Watch: "With stability, business ownership becomes the dream" | 4:42
While @groomingproject is proving it can break the poverty cycle for mothers, it’s also upping the ante, giving graduates a path to not only work at a dog grooming salon, but own one.
For parents seeking a way out of the poverty cycle, a steady, well-paying job may seem like an impossible dream. The Grooming Project, which through a combination of training and services helps single parents who have faced homelessness and other challenges like addiction and incomplete education, provides a path to that dream: More than 70% of program graduates have rewarding jobs as dog groomers.
For some especially tenacious graduates, an even loftier dream is to truly take control of their futures, and their families’ futures, by learning the skills needed to start their own businesses. Now, The Grooming Project is providing that path, also.
This spring, the organization opened The Salon, which offers grooming services in an upscale shopping center in Kansas City suburb Lee’s Summit. Two experienced graduates of The Grooming Project, Christine Banks and Lindsey Massoth, were brought in as pet stylists and management interns, taking a year to be immersed in the business side of the operation, so they can be prepared to go off and start their own services.
"It will train our graduate students that are coming from the top of their classes, but they want to start their own businesses. They've been out there grooming for a while. They've really proven themselves. They showed that they can work through hardship and they're still going to stick it out. They're not going to quit," said Natasha Kirsch, the founder and executive director of The Grooming Project. "But they have these dreams to run their own businesses someday. They just don't necessarily have the tools to do that."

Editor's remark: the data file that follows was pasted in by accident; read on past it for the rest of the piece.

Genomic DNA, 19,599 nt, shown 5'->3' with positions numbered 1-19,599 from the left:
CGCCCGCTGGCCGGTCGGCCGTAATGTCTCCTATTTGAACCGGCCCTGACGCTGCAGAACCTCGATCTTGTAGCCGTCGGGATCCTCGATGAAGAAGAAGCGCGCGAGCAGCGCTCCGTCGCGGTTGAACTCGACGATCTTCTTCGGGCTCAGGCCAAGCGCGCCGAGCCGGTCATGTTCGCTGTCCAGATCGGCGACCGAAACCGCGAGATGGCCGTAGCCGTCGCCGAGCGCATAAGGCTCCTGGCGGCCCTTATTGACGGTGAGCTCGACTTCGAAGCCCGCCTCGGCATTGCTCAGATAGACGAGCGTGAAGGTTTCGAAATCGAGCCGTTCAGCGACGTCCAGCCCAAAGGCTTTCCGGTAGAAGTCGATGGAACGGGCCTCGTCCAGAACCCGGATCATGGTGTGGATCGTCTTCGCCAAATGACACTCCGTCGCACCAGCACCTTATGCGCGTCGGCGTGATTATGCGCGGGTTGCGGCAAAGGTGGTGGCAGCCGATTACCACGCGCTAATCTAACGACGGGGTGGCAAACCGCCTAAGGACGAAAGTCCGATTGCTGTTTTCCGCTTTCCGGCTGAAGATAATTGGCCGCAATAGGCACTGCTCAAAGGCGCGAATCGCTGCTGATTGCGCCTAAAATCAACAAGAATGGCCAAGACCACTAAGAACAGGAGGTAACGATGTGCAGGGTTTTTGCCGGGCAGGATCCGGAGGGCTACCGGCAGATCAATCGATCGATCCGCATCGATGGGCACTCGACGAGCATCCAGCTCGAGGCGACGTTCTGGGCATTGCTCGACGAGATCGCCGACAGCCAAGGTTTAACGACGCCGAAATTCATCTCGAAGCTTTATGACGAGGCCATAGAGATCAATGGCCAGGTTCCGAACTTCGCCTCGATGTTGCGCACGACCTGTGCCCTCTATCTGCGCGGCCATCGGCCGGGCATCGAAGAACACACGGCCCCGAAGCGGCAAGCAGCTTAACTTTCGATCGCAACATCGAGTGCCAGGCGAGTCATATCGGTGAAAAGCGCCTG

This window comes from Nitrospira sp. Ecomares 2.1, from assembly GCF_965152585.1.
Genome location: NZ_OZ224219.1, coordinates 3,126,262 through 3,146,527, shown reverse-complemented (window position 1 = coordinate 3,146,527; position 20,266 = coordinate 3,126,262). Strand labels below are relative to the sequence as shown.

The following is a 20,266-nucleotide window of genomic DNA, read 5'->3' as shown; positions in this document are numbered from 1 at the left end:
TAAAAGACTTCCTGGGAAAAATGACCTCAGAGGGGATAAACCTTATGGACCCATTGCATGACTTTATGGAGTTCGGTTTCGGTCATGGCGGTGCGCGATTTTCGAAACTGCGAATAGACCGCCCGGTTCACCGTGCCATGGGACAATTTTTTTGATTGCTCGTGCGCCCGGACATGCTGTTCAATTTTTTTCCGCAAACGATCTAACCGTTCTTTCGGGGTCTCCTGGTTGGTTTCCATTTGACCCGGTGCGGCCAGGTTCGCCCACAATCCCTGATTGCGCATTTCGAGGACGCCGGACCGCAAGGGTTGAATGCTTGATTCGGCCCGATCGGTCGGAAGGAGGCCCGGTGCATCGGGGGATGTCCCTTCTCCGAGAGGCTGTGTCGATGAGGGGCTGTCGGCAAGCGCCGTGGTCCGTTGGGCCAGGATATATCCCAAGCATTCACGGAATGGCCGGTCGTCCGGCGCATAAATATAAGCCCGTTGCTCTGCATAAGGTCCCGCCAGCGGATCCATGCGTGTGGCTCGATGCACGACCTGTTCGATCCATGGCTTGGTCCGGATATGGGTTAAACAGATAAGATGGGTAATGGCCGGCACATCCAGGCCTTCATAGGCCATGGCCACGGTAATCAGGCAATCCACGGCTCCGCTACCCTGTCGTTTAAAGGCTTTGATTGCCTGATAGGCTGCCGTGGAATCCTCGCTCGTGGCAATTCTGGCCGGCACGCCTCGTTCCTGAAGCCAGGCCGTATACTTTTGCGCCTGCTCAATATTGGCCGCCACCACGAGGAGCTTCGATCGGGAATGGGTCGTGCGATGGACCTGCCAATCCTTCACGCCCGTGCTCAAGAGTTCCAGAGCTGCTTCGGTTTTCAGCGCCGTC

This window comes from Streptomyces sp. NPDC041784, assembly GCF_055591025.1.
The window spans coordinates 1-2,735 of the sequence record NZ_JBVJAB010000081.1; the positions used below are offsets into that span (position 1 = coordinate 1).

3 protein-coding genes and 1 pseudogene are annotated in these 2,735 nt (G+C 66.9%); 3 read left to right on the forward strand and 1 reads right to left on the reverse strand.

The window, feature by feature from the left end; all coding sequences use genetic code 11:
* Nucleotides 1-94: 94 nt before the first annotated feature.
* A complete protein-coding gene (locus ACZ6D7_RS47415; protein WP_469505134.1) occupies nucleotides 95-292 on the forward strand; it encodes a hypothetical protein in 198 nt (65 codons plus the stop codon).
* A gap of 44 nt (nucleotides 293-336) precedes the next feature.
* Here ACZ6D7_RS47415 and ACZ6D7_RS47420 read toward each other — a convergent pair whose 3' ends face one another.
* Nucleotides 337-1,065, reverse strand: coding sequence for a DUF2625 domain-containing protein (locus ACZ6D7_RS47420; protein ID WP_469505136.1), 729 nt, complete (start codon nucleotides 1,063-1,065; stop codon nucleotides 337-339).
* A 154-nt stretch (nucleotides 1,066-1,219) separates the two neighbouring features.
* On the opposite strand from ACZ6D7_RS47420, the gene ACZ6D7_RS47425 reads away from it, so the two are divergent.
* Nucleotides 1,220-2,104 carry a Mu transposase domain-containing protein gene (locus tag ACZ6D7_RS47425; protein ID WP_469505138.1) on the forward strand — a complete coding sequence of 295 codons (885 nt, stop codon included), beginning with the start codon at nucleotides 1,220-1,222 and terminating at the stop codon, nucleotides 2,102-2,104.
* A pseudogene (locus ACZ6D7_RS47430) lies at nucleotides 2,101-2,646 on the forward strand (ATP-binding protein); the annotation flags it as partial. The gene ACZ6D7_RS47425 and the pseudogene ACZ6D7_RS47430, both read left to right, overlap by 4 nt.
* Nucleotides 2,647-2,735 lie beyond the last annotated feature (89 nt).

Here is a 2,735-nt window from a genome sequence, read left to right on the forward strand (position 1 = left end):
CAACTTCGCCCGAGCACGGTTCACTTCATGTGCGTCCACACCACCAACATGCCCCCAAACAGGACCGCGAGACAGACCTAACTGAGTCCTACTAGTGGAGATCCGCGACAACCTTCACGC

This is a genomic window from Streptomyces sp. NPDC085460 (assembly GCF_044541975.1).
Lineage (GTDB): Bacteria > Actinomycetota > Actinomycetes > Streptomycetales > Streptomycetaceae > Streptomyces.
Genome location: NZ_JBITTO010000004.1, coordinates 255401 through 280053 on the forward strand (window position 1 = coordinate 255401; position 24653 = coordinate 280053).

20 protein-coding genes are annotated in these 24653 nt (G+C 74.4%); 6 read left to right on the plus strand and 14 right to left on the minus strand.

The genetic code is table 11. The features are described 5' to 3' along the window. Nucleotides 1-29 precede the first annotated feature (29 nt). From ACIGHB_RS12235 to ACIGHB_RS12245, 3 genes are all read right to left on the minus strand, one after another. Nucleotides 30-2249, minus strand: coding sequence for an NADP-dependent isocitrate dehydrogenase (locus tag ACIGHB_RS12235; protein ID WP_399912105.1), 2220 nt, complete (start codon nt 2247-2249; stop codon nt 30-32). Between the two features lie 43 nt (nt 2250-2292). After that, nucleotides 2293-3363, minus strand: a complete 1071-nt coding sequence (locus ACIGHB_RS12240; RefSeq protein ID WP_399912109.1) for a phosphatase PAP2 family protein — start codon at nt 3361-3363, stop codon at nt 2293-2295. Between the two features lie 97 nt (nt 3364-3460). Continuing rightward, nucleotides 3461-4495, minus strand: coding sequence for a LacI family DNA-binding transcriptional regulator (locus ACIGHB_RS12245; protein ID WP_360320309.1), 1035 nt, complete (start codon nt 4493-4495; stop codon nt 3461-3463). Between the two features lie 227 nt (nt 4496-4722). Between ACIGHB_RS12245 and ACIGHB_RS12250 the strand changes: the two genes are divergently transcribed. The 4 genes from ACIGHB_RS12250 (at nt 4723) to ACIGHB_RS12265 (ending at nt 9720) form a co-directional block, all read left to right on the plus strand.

Natasha Kirsch, founder of The Grooming Project, shares advice for folks wanting to start their own businesses: Just take it one step at a time.
As well as providing business training for experienced graduates, The Salon will also provide a friendly first step for recent graduates needing a little more time and practice before entering the job market.
As co-managers of The Salon, Banks and Massoth have been learning everything from ordering supplies, doing marketing and social media, business accounting, customer service, to supervising employees.
"I do think that one of the most difficult things in starting a business is that you have to learn how to manage employees. It's something that people take for granted, but they're not coming from a past where they have that experience. I think that the best way to teach somebody how to do that is really just diving in and doing it," Kirsch said.
As the first two managers in this role, Banks and Massoth had the unique opportunity to help launch the new business.
"We were part of opening this place and getting it set up, and ordering supplies and cleaning it up. It was just really stressful, so I'm just glad that I went through that because that will prepare me for when I open my own shop," Massoth said.
That full immersion into managing the salon has already provided invaluable experience.
"We're a little bit of everything here. We're the groomer, we're the bather, we're the cleaner, we're the front desk person. We make the calls and we kind of just bounce around all over and that's part of managing this place, is you have to know everything," Massoth said.